America Loses Game One in Best of Seven Series

In the bottom of the 9th, America was down 7-6 with 2 outs and needed late inning heroics to stage a comeback.

With the whole country watching, our grocery store employees and delivery workers led off with a single to right field. A double up the right-center gap from transportation workers moved the runner to third. However, a strong throw from the centerfielder prevented the speedy delivery workers from scoring.

Next up were the healthcare workers and first responders. As expected, they were intentionally walked – no one wants to pitch to them with the game on the line.

And then the government came up. With 2 outs and the bases loaded, a single wins the game, defeats the virus, and allows for the safe reopening of the country. 

The first pitch is a ball. Cities act quickly to flatten the curve and stop the spread by closing down businesses and encouraging people to stay home. 

Strike 1- Apparently the government never read the pitcher’s scouting report and was caught looking at a curveball on the inside corner. Maybe if it had studied film or listened to the advice of it’s hitting coach, it would have hit the curve and walked-off a hero. Unfortunately, the batter never listened to any coaches since signing a 4-year contract.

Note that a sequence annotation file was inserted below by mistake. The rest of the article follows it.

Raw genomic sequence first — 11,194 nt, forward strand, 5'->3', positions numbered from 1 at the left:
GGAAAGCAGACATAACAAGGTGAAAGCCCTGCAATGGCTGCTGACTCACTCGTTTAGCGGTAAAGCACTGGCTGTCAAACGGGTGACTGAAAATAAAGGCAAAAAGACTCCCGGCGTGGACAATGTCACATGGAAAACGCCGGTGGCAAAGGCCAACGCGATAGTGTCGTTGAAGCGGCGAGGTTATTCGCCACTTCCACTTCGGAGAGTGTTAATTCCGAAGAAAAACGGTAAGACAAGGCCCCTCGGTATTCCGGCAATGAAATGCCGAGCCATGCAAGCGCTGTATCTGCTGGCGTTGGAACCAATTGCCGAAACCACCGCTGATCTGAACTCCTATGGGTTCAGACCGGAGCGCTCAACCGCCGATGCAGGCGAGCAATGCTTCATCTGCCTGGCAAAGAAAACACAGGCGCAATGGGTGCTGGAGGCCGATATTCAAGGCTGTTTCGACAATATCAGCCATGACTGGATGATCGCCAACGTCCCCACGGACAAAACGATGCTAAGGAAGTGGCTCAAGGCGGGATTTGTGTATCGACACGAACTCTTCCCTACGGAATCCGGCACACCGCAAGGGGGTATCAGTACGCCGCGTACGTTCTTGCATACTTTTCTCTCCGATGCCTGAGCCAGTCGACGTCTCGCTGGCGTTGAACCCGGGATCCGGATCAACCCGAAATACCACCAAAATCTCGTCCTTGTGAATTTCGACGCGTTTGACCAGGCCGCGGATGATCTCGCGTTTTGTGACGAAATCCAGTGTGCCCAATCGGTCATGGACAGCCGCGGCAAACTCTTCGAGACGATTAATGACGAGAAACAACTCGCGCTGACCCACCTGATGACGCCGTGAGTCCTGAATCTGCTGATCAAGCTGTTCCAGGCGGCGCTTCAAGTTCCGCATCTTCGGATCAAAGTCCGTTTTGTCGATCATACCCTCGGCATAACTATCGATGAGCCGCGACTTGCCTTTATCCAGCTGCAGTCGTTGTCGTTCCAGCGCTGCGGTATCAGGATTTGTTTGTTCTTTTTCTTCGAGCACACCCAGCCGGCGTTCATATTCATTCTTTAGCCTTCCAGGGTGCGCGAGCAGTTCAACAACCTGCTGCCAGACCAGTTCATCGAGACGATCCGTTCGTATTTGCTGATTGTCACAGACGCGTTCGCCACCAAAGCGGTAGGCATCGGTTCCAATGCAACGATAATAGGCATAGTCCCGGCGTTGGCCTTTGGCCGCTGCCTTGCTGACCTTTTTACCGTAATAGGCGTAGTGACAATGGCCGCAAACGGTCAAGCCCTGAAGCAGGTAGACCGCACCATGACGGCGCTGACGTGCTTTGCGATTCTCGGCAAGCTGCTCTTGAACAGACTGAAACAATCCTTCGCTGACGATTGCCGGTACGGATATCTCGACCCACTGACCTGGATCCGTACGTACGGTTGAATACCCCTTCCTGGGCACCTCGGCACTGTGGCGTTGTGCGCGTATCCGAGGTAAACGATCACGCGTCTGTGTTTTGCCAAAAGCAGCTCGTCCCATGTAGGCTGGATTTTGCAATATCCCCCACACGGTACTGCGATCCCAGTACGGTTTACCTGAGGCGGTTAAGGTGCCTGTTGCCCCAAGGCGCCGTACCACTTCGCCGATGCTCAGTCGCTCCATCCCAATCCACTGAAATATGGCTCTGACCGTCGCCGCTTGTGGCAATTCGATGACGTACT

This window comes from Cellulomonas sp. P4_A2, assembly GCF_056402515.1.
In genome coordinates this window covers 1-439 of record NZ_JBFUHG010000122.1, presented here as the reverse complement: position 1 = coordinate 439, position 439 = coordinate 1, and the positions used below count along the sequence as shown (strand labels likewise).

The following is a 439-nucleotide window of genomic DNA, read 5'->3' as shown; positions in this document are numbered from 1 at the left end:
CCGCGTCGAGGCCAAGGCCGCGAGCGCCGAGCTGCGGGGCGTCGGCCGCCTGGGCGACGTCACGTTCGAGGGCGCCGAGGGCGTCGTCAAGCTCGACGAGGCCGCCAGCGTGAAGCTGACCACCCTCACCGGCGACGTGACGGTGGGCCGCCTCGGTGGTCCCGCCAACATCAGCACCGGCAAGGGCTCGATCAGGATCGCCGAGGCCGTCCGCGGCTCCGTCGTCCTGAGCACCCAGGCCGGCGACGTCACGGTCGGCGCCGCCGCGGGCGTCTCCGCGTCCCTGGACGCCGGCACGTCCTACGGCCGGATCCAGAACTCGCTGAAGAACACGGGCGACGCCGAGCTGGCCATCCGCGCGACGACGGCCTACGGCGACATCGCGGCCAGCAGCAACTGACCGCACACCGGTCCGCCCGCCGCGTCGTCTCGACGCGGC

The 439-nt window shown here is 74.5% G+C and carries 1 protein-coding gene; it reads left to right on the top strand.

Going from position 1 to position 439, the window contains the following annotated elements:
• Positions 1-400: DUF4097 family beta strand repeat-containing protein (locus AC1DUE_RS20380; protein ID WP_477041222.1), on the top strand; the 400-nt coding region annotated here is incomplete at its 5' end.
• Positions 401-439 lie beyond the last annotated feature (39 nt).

Ball 2 is inside. The CARES act passes, an unprecedented move to bail out consumers by the government. Some argue the batter should’ve “taken one for the team” and get hit by the pitch to score a run and tie the game. But even though the team was struggling, it couldn’t offer more financial security to millions of Americans who still desperately need it.  

Ball 3 – States start working together to procure masks, testing, and an opening strategy based on their region and governor. The hodgepodge manner in which this was achieved and lack of a coordinated federal effort led the visiting team to complain the pitch was a strike. But the umpire stood by their call, and the at-bat continued. 

With a 3-1 count, the government swings and misses at a high 104 mph fastball. They might have had success if they swung earlier, but they could not catch up to the speed of that pitch. 

Two months have passed since the first pitch was thrown. During this at bat, not enough tests for the virus have been deployed, little to no effort has been made at contact tracing, unemployment is at an unprecedented high, people still have to pay rent when they have no money, the homeless still don’t have a home to shelter in, low income residents and minorities have been disproportionately affected by the virus, and many essential workers don’t have sick days, benefits, or equipment to protect themselves on the job. All while many other countries have greatly reduced and almost eliminated the virus. 

Now more and more Anericans want to open up, making it next to impossible to actually implement a program to quickly reduce the spread of the virus. All because there was no plan, no partnerships in place before the pandemic struck, and no programs implemented during the shutdown to test everyone, contact trace, and isolate those who were potentially in contact with the virus. Two months have passed and our government has achieved nothing.